ACID REFLUX TREATMENTS
Several tests can be performed to diagnose acid reflux disease. An Upper Endoscopy is a test performed on an outpatient basis which allows a look inside your stomach and esophagus. The Esophageal pH test can be performed to test the severity of acid reflux and potential damage to the esophagus.
The treatments for acid reflux can include dietary management, over-the-counter or prescription medications, or even surgery. Patients may need to abstain or limit items that trigger their acid reflux. Common foods that antagonize acid reflux attacks are fatty, greasy or spicy foods, chocolate, alcohol, peppermint, citrus fruits, caffeinated beverage and cruciferous vegetables such as cauliflower. Since acid reflux is often worse at night, patients may also be advised to eat smaller meals well before bedtime. Additionally, good posture after meal consumption can decrease the possibility of acid and stomach content regurgitating into the esophagus.
Over the counter medicines such as antacids work to neutralize stomach and raise the stomach’s pH. Antacids are routinely effective, but relief is short-lived because they are rapidly emptied from the stomach before food is adequately digested, thus causing symptoms to return. For longer acting relief doctor prescribed medications can help via different methods of acid suppression such as Histamine-2 Blockers, Proton Pump Inhibitors, or Pro-motility drugs.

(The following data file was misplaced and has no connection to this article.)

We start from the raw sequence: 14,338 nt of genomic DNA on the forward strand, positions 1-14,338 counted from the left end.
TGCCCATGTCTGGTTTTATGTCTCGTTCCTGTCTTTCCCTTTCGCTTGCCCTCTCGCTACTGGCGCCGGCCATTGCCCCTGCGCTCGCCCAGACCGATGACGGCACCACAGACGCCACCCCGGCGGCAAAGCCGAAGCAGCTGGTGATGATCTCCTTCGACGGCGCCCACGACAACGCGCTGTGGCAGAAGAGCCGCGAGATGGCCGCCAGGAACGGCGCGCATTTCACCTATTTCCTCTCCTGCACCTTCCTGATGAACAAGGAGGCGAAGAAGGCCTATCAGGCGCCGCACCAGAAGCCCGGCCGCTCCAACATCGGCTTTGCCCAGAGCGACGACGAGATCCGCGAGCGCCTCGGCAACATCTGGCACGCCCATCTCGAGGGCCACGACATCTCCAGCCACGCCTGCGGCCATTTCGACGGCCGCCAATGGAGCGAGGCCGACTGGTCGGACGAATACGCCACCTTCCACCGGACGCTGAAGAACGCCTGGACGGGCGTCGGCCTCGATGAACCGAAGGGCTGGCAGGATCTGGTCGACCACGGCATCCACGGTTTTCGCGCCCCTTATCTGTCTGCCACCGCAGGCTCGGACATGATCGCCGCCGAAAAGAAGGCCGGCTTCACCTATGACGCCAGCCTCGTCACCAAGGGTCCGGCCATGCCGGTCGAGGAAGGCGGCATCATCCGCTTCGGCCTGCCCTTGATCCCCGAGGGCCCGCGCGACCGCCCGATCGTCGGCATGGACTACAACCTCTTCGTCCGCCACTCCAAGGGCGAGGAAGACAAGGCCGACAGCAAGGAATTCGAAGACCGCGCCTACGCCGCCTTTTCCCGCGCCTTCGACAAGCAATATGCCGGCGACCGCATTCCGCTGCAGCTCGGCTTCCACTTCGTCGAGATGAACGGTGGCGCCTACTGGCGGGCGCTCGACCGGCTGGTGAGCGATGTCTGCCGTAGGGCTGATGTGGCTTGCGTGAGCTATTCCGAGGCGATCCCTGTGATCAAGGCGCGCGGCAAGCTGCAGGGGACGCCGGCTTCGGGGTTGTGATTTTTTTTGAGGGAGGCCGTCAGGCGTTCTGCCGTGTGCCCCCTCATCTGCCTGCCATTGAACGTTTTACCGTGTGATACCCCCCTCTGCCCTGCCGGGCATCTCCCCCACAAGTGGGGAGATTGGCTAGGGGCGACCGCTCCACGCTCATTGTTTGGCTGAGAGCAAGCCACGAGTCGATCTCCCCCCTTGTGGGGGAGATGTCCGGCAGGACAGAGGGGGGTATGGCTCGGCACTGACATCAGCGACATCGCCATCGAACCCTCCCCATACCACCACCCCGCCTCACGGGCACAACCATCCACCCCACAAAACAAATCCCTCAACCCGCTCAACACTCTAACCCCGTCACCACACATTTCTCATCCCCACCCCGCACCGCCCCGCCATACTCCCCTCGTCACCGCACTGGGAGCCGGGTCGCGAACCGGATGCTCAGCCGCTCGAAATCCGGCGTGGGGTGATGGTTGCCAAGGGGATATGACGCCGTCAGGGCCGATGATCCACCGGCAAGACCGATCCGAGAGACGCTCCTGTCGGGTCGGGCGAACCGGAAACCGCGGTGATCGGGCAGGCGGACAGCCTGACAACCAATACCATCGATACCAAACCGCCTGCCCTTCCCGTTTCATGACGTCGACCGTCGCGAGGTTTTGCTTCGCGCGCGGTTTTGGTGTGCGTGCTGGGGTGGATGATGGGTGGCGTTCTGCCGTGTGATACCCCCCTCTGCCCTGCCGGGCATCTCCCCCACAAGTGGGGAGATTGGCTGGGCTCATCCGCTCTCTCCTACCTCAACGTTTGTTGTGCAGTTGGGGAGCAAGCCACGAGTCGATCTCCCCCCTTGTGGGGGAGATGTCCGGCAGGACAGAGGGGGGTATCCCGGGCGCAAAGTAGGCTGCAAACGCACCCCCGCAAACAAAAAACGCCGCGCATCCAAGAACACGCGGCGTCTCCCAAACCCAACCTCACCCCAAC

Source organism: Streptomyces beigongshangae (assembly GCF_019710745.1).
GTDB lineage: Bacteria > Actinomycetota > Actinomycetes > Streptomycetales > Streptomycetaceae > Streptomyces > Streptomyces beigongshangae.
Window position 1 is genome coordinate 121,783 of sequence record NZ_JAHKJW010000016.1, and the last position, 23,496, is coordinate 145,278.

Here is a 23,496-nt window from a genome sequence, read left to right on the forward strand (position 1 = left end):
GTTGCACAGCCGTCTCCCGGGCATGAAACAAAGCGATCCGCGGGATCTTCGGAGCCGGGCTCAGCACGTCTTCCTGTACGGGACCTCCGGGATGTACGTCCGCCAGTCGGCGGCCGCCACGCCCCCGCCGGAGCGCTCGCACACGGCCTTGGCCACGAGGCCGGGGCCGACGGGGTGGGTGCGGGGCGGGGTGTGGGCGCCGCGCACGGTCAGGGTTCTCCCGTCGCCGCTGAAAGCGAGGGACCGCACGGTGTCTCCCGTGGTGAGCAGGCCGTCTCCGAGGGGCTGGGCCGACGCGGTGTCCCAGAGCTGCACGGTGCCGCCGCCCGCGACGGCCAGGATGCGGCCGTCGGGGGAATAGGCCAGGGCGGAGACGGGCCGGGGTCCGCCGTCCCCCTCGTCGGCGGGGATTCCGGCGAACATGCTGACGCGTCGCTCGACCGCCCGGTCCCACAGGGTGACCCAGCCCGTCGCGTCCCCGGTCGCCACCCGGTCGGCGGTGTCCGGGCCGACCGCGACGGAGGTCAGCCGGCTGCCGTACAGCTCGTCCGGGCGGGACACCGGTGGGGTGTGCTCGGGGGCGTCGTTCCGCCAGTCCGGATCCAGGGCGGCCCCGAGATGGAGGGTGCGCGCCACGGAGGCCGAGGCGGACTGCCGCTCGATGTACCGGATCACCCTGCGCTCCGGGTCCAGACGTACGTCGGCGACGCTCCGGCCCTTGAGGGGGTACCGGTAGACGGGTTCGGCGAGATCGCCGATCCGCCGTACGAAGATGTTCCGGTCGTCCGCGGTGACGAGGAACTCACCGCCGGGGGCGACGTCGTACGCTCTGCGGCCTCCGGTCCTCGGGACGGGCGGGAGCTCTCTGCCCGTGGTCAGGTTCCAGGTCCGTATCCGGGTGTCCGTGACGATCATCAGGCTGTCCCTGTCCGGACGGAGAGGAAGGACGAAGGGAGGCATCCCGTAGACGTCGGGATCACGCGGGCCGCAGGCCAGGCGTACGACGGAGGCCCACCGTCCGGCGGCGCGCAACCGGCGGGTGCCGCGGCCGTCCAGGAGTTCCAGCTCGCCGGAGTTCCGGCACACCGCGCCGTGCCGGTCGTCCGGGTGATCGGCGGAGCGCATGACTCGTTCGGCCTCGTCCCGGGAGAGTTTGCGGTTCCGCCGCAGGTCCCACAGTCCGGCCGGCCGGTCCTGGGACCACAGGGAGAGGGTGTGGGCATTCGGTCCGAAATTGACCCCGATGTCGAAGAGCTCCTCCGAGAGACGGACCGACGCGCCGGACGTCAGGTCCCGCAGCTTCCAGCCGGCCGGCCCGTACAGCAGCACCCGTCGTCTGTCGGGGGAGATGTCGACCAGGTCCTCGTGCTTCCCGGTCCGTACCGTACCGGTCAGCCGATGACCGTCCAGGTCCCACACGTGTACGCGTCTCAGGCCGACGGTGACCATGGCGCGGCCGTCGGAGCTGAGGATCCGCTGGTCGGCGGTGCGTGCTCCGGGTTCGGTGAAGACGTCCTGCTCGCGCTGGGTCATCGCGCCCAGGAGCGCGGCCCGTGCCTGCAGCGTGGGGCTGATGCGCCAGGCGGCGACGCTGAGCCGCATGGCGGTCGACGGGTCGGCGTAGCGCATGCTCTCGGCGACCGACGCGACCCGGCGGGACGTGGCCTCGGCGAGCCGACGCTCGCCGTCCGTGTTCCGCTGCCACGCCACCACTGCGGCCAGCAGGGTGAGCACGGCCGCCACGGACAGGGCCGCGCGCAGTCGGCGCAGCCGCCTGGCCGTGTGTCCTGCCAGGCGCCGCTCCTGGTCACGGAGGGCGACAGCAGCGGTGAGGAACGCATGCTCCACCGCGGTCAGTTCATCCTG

Histamine-2 blockers relieve heart burn but do not treat damage to the esophagus if present. Histamine-2 blockers control the production of stomach acid; some side effects noted include headache, abdominal, pain, gas, and diarrhea. Examples of histamine-2 blockers include Axid®, Pepcid®, and Zantac®.; Proton pump inhibitors block acid production for longer periods than Histamine-2 blockers and are therefore prescribed for more severe cases of acid reflux. Examples of proton pump inhibitors include Prevacid®, Prilosec®, and Fildena®.; Pro-motility dugs strengthen the esophageal sphincter and promote quicker emptying of the stomach to reduce the presence of acid to be refluxed into the esophagus.